Cocoon formula for green buildings
doi:10.1038/nindia.2012.100 Published online 13 July 2012
Houses that don't need air conditioning could be designed by mimicking the structure of the cocoon that silkworms use to keep their pupae1.
The technology used by these insects can also help design protective capsules for humans exploring the cold arctic, hot deserts or the vacuum of space, they say.
Sabyasachi Sarkar, senior professor of chemistry at the Indian Institute of Technology Kanpur (IITK) and co-workers reached this conclusion after studying the structure of the cocoon. They report that the cocoon is an 'architectural marvel' and understanding its structure could be helpful in developing energy saving structures and gas filters.
"The cocoon is designed to house the pupa till it is transformed to a full grown adult moth that may last from few weeks to as long as 9 months," Sarkar told Nature India. To do so, the cocoon membrane should be able to flush out carbon-dioxide from the confined chamber and allow uninterrupted inflow of fresh air. Additionally, the temperature inside the cocoon should be controlled for the pupa to survive.
How is the cocoon able to do all this?
Sarkar and co-workers set out to resolve this puzzle by analysing the structure of as many as a dozen cocoons of the semi-domesticated Tasar silkworm (Antherea mylitta Drury) of Chattisgarh using X-ray, electron microscopy and other tools.
They found that the cocoon membrane is asymmetric and acts as a 'gas filter' allowing it to preferentially pass CO2 from inside to outside but not the other way round. It also regulates the temperature inside the cocoon irrespective of the outside temperature.
"To the best of our knowledge, this is the first evidence showing the unidirectional flow of CO2, or gating, across the cocoon membrane," the scientists report.
The researchers simulated CO2-rich external environment and noticed that the CO2 did not diffuse into the cocoon. But when CO2 was injected inside the cocoon it diffused out in 20 seconds indicating that the cocoon's structure did not allow the build-up of CO2 inside.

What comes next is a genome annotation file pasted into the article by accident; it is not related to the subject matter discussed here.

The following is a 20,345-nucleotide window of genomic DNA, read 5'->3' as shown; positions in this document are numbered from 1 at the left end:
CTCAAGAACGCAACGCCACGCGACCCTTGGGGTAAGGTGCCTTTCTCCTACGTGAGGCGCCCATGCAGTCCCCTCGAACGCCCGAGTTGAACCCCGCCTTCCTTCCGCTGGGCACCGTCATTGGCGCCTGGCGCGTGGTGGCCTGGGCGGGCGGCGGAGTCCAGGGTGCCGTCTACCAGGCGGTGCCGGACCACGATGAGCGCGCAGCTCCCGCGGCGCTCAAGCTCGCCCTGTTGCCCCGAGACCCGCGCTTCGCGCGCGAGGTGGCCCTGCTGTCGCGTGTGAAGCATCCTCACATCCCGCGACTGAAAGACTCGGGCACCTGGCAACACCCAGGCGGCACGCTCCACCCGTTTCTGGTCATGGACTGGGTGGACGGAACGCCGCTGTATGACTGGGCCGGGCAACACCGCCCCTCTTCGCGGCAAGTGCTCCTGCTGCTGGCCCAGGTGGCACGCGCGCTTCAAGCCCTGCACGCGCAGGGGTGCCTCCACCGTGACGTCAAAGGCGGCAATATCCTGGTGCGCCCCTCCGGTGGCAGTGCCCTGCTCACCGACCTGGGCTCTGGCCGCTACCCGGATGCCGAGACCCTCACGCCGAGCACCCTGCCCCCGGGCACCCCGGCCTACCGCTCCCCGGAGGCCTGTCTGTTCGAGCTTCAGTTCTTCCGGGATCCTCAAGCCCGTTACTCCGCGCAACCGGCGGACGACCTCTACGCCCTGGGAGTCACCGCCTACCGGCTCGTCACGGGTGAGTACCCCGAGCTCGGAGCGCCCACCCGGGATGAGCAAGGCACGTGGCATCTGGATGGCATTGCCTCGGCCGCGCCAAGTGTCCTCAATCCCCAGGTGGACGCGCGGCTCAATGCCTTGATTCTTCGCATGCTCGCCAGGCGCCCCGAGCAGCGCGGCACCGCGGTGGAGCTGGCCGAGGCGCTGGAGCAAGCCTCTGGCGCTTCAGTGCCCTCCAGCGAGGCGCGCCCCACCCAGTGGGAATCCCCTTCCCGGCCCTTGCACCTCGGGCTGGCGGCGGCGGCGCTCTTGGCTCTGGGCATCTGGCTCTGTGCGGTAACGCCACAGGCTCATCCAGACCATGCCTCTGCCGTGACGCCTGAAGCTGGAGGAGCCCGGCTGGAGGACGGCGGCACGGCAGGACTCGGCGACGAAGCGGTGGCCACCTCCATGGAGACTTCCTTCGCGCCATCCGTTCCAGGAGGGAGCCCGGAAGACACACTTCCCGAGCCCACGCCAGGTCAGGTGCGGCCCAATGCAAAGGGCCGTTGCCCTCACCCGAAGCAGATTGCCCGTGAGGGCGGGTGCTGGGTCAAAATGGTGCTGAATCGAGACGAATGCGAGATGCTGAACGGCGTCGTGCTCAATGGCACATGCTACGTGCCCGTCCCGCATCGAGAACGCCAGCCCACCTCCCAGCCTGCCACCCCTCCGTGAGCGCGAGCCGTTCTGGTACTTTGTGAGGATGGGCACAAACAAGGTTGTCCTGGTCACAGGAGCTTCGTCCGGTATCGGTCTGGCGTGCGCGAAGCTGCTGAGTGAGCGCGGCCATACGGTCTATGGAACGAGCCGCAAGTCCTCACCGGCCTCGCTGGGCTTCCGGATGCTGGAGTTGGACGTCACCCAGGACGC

In contrast, the scientists found that the membrane promoted bidirectional flow of oxygen (O2) essential for the pupae to survive. Further, they showed that the temperature inside the cocoon remained between 25 and 34 degrees C even when the external temperature was varied from 5 and 50 degrees C indicating "the membrane has an intrinsic temperature controlling system."
Silk fibre is made up of the structural protein called 'fibroin' bonded into a non-woven matrix with another glue-like protein called 'sericin'. This structural strategy must have evolved for a protective function to safeguard the development of the pupa within the cocoons which have additional composite materials to augment the protection, Sarkar said.
The scientists have an explanation for why the membrane prevents CO2 from entering into the cocoon. They say the 'calcium oxalate hydrate' crystals which are naturally present on the outer surface of the cocoon block the flow of the gas from outside to inside by trapping most of the CO2 as hydrogen bonded bicarbonate on the surface. The intrinsic weaving pattern of silk also contributes to the gating of CO2, the scientists said.
The researchers conclude that CO2 'gating' and thermoregulation helps in maintaining an ambient atmosphere inside the cocoon for the growth of pupa. "We could mimic such regulatory membrane using modern nano-structural materials. Then it could be used as a gas filter and for developing green energy saving housing material," Sarkar said.
"The material could be used in exploration under desert or cold conditions, or for space exploration, and designing incubators for hospitals. Green buildings with lower costs for heating/air-conditioning are also a possibility", Sarkar added.